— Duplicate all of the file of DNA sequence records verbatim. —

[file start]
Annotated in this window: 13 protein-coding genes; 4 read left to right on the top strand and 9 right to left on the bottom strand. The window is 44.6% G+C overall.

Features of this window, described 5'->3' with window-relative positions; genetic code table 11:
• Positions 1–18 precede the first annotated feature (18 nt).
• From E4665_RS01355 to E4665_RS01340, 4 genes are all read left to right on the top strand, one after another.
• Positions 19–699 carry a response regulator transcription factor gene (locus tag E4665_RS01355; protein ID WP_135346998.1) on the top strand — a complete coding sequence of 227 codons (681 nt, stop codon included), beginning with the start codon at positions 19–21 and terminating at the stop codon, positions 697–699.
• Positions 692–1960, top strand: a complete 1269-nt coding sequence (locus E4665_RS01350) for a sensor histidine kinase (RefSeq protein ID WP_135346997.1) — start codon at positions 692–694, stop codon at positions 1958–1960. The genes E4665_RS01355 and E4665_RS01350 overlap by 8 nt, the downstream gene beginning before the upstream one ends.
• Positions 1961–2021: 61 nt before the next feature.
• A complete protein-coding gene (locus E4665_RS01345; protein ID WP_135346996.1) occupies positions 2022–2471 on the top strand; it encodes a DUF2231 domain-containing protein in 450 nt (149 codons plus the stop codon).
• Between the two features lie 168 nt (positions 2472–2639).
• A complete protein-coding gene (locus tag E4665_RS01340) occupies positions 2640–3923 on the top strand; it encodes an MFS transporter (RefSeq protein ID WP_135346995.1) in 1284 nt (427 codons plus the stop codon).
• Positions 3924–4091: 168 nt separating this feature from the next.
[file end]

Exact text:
Annotated in this window: 13 protein-coding genes; 4 read left to right on the top strand and 9 right to left on the bottom strand. The window is 44.6% G+C overall.

Features of this window, described 5'->3' with window-relative positions; genetic code table 11:
• Positions 1–18 precede the first annotated feature (18 nt).
• From E4665_RS01355 to E4665_RS01340, 4 genes are all read left to right on the top strand, one after another.
• Positions 19–699 carry a response regulator transcription factor gene (locus tag E4665_RS01355; protein ID WP_135346998.1) on the top strand — a complete coding sequence of 227 codons (681 nt, stop codon included), beginning with the start codon at positions 19–21 and terminating at the stop codon, positions 697–699.
• Positions 692–1960, top strand: a complete 1269-nt coding sequence (locus E4665_RS01350) for a sensor histidine kinase (RefSeq protein ID WP_135346997.1) — start codon at positions 692–694, stop codon at positions 1958–1960. The genes E4665_RS01355 and E4665_RS01350 overlap by 8 nt, the downstream gene beginning before the upstream one ends.
• Positions 1961–2021: 61 nt before the next feature.
• A complete protein-coding gene (locus E4665_RS01345; protein ID WP_135346996.1) occupies positions 2022–2471 on the top strand; it encodes a DUF2231 domain-containing protein in 450 nt (149 codons plus the stop codon).
• Between the two features lie 168 nt (positions 2472–2639).
• A complete protein-coding gene (locus tag E4665_RS01340) occupies positions 2640–3923 on the top strand; it encodes an MFS transporter (RefSeq protein ID WP_135346995.1) in 1284 nt (427 codons plus the stop codon).
• Positions 3924–4091: 168 nt separating this feature from the next.